This year on the blog, I’m reviewing Christian books by disabled people and our allies who amplify our voices (find the first review here).
Kt Tupling is a disabled priest and Diocesan Disability Advisor, co-founder of Disability and Jesus, and advocate for disabled people in the Church of England. Anna de Lange is a Reader and former member of the Liturgical Commission. These two short books are fantastic additions to the Grove Books ‘Ethics’ and ‘Worship’ lineup, not least because the authors write from lived experience.
When it comes to disability, Christian ethics can sometimes feel like disconnected philosophy. This book is the opposite — it puts Christian thought into the context of our real lives as disabled people. In Being Disabled, Being Human: Challenging Society’s Perception of Disability and Personhood, Tupling reminds us that it matters how an ableist church and society think about disabled people.
Tupling starts by telling us about her own lived experience of disability, then moves quickly from the personal to the political. Disabled people are diverse, she reminds us, but we are all on the receiving end of political, social and theological oppression, because we live in a world that does not value us.
The disabled activist community live with the reality that politically, economically, socially and theologically, disabled people are somehow viewed as less by non-disabled structures.p. 3
Chapter 2 discusses what it means to live as a disabled person in our society – from the poverty that disabled people live in, to the negative attitudes we face daily. I was shocked by the reminder of how much the ‘disability price tag’ has increased in just one year. In 2023, Scope says disabled people face extra costs of £975 a month, on average – more after inflation. Just more one inequality we face, among many.
The rest of Chapter 2 outlines some of the models that have been used to describe disability. Tupling focuses on one way disability has been seen by Christians — as the result of sin, the Fall or a lack of faith. This kind of religiously-motivated prejudice can have real consequences in disabled people’s lives.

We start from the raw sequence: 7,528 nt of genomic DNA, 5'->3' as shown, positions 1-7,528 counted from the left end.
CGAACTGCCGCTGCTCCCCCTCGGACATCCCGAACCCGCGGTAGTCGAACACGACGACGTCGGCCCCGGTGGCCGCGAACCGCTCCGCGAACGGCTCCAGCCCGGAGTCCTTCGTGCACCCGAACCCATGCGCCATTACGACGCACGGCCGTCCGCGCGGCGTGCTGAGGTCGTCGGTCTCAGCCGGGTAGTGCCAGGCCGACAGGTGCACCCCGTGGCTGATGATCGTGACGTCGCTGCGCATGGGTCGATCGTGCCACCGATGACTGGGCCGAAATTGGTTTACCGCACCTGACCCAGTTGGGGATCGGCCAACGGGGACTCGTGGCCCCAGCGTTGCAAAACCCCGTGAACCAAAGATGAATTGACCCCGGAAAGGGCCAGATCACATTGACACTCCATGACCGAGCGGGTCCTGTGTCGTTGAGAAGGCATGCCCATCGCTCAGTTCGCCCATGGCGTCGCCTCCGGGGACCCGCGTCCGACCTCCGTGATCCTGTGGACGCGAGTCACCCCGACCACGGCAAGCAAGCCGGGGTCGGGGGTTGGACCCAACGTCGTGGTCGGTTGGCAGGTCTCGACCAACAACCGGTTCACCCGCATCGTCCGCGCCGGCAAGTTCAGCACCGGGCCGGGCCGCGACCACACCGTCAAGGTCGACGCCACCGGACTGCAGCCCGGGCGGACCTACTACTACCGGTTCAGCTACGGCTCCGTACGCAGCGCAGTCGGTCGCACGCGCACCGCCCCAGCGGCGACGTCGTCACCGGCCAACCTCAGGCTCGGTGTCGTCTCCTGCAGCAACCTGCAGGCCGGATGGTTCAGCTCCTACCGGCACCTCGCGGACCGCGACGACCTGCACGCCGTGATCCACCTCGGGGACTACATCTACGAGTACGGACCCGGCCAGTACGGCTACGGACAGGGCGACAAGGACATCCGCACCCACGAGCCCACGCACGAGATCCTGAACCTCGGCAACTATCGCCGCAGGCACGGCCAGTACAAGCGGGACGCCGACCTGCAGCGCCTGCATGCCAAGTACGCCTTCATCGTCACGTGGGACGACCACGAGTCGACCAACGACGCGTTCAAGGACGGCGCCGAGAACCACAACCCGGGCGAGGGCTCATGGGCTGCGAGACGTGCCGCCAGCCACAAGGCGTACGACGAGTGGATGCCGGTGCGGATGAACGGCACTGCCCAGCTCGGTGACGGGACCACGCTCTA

I have been on the receiving end of this theology in a variety of church and prayer-ministry settings. If I only had more faith… and claimed healing in Jesus’ name, then I would be free from cerebral palsy…. This may come with a message of worth: ‘If you tried harder, were more motivated, lived a more productive life, then you would succeed in a healthier body/mind.’p. 7
Chapter 3 is a discussion of the disabled people’s activist movement – a brief history of the social action that led to legislation and (some) change for disabled people. Disabled people would not even have the limited rights we have today without the activists who spoke out against injustice. It was a joy to hear their story told positively in a Christian book.
But the chapter ends on a somber note, looking at how the UK government made huge cuts to welfare and support for disabled people in the 1990s and 2000s — cynically representing us as ‘shirkers and scroungers’ — and how little today’s government seems to care about our equality.
…disabled people have long felt overlooked, under-prioritized and left out of any consideration.p. 11
Chapter 4 was painful but important to read, as the author shows how eugenics is alive and well in our society, where disabled people are still represented not just as a burden on everyone else, but even as less than human. It’s a short road from widely-accepted attitudes like this, to Covid 19 and the sharp rise in Do Not Resuscitate (DNR) orders placed on disabled people without our consent.
That takes us to Covid-19 itself — in Chapter 5 — and the inequalities faced by disabled people when emergency government policy took little account of our needs, while disabled people died needlessly, in disproportionate numbers. Tupling paints a depressing picture here of what social inequality can mean for disabled people. When crisis hits, our lives are valued least.
Chapter 6 puts the pandemic in the context of online church. Disabled Christians have meeting online for a long time, in safe, disabled-led spaces, Tupling reminds us. “We need to see online church as a real mission field rather than passing it off as a stopgap during a pandemic,” says Dr Pete Phillips (quoted on p.23). This brief exploration of online church shows why it matters to many disabled people.
In the final chapter, the author returns to her own story. And we need our stories to be heard, to show the church why disability (in)justice matters.